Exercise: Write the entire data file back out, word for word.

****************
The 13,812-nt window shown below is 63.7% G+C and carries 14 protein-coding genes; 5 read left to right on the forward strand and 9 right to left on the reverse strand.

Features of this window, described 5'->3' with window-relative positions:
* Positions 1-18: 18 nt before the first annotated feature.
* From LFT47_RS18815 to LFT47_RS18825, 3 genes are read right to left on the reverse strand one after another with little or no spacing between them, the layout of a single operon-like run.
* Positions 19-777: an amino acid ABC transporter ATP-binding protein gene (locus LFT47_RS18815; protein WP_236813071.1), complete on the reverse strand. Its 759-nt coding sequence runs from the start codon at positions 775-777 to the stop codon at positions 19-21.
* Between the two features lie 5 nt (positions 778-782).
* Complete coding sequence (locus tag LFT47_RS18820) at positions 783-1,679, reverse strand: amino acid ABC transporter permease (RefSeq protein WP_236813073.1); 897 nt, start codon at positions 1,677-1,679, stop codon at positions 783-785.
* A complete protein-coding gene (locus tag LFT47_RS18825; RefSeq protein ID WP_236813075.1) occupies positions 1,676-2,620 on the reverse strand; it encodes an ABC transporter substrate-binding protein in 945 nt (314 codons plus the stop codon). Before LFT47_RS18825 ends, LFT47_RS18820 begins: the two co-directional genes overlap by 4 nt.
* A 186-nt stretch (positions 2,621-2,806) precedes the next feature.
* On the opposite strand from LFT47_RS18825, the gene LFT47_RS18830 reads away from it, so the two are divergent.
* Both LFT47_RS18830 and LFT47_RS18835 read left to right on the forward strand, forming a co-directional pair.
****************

The 13,812-nt window shown below is 63.7% G+C and carries 14 protein-coding genes; 5 read left to right on the forward strand and 9 right to left on the reverse strand.

Features of this window, described 5'->3' with window-relative positions:
* Positions 1-18: 18 nt before the first annotated feature.
* From LFT47_RS18815 to LFT47_RS18825, 3 genes are read right to left on the reverse strand one after another with little or no spacing between them, the layout of a single operon-like run.
* Positions 19-777: an amino acid ABC transporter ATP-binding protein gene (locus LFT47_RS18815; protein WP_236813071.1), complete on the reverse strand. Its 759-nt coding sequence runs from the start codon at positions 775-777 to the stop codon at positions 19-21.
* Between the two features lie 5 nt (positions 778-782).
* Complete coding sequence (locus tag LFT47_RS18820) at positions 783-1,679, reverse strand: amino acid ABC transporter permease (RefSeq protein WP_236813073.1); 897 nt, start codon at positions 1,677-1,679, stop codon at positions 783-785.
* A complete protein-coding gene (locus tag LFT47_RS18825; RefSeq protein ID WP_236813075.1) occupies positions 1,676-2,620 on the reverse strand; it encodes an ABC transporter substrate-binding protein in 945 nt (314 codons plus the stop codon). Before LFT47_RS18825 ends, LFT47_RS18820 begins: the two co-directional genes overlap by 4 nt.
* A 186-nt stretch (positions 2,621-2,806) precedes the next feature.
* On the opposite strand from LFT47_RS18825, the gene LFT47_RS18830 reads away from it, so the two are divergent.
* Both LFT47_RS18830 and LFT47_RS18835 read left to right on the forward strand, forming a co-directional pair.